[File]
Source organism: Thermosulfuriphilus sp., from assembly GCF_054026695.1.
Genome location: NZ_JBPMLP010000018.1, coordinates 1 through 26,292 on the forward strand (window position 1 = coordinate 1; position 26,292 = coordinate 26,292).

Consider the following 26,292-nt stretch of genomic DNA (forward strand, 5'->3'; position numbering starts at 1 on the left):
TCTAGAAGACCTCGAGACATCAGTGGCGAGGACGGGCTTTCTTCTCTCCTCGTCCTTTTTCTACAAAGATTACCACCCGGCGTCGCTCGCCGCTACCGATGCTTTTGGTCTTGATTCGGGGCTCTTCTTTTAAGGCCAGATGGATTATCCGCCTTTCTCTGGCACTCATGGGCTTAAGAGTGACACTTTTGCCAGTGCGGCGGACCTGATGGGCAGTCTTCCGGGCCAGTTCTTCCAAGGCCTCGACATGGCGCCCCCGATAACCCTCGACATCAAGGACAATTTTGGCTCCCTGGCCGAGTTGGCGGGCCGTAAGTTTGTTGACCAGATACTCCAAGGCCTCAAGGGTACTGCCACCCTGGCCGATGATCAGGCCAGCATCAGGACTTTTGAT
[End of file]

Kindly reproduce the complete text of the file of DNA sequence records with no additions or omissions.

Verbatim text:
Source organism: Thermosulfuriphilus sp., from assembly GCF_054026695.1.
Genome location: NZ_JBPMLP010000018.1, coordinates 1 through 26,292 on the forward strand (window position 1 = coordinate 1; position 26,292 = coordinate 26,292).

Consider the following 26,292-nt stretch of genomic DNA (forward strand, 5'->3'; position numbering starts at 1 on the left):
TCTAGAAGACCTCGAGACATCAGTGGCGAGGACGGGCTTTCTTCTCTCCTCGTCCTTTTTCTACAAAGATTACCACCCGGCGTCGCTCGCCGCTACCGATGCTTTTGGTCTTGATTCGGGGCTCTTCTTTTAAGGCCAGATGGATTATCCGCCTTTCTCTGGCACTCATGGGCTTAAGAGTGACACTTTTGCCAGTGCGGCGGACCTGATGGGCAGTCTTCCGGGCCAGTTCTTCCAAGGCCTCGACATGGCGCCCCCGATAACCCTCGACATCAAGGACAATTTTGGCTCCCTGGCCGAGTTGGCGGGCCGTAAGTTTGTTGACCAGATACTCCAAGGCCTCAAGGGTACTGCCACCCTGGCCGATGATCAGGCCAGCATCAGGACTTTTGAT